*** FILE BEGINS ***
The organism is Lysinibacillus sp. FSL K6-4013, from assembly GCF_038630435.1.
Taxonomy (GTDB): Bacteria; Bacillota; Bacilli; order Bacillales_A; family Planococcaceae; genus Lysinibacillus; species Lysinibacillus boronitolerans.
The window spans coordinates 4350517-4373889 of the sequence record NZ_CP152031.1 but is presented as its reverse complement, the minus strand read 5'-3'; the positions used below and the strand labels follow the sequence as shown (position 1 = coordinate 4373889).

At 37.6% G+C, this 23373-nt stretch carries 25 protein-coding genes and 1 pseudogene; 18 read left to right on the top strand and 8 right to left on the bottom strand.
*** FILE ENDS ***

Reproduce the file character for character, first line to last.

The organism is Lysinibacillus sp. FSL K6-4013, from assembly GCF_038630435.1.
Taxonomy (GTDB): Bacteria; Bacillota; Bacilli; order Bacillales_A; family Planococcaceae; genus Lysinibacillus; species Lysinibacillus boronitolerans.
The window spans coordinates 4350517-4373889 of the sequence record NZ_CP152031.1 but is presented as its reverse complement, the minus strand read 5'-3'; the positions used below and the strand labels follow the sequence as shown (position 1 = coordinate 4373889).

At 37.6% G+C, this 23373-nt stretch carries 25 protein-coding genes and 1 pseudogene; 18 read left to right on the top strand and 8 right to left on the bottom strand.